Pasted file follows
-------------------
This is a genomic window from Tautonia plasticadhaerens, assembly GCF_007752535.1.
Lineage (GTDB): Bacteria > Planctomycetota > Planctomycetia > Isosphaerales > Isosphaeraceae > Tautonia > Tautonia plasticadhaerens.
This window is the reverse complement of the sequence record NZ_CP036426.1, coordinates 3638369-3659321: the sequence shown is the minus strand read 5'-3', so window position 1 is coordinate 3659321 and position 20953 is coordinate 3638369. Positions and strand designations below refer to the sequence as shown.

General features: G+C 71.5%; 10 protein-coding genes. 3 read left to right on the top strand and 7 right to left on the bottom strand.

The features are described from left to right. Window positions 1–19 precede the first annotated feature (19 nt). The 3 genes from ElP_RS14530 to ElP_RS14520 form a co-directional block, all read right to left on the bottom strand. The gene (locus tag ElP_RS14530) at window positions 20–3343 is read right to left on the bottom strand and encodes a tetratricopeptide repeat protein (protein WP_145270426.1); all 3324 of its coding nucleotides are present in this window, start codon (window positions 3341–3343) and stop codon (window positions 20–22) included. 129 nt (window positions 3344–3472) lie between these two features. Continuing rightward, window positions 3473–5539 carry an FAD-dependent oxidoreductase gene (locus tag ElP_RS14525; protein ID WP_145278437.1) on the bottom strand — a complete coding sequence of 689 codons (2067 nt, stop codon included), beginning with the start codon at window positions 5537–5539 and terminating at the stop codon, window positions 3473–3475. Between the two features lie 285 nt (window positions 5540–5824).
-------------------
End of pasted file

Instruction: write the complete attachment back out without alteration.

This is a genomic window from Tautonia plasticadhaerens, assembly GCF_007752535.1.
Lineage (GTDB): Bacteria > Planctomycetota > Planctomycetia > Isosphaerales > Isosphaeraceae > Tautonia > Tautonia plasticadhaerens.
This window is the reverse complement of the sequence record NZ_CP036426.1, coordinates 3638369-3659321: the sequence shown is the minus strand read 5'-3', so window position 1 is coordinate 3659321 and position 20953 is coordinate 3638369. Positions and strand designations below refer to the sequence as shown.

General features: G+C 71.5%; 10 protein-coding genes. 3 read left to right on the top strand and 7 right to left on the bottom strand.

The features are described from left to right. Window positions 1–19 precede the first annotated feature (19 nt). The 3 genes from ElP_RS14530 to ElP_RS14520 form a co-directional block, all read right to left on the bottom strand. The gene (locus tag ElP_RS14530) at window positions 20–3343 is read right to left on the bottom strand and encodes a tetratricopeptide repeat protein (protein WP_145270426.1); all 3324 of its coding nucleotides are present in this window, start codon (window positions 3341–3343) and stop codon (window positions 20–22) included. 129 nt (window positions 3344–3472) lie between these two features. Continuing rightward, window positions 3473–5539 carry an FAD-dependent oxidoreductase gene (locus tag ElP_RS14525; protein ID WP_145278437.1) on the bottom strand — a complete coding sequence of 689 codons (2067 nt, stop codon included), beginning with the start codon at window positions 5537–5539 and terminating at the stop codon, window positions 3473–3475. Between the two features lie 285 nt (window positions 5540–5824).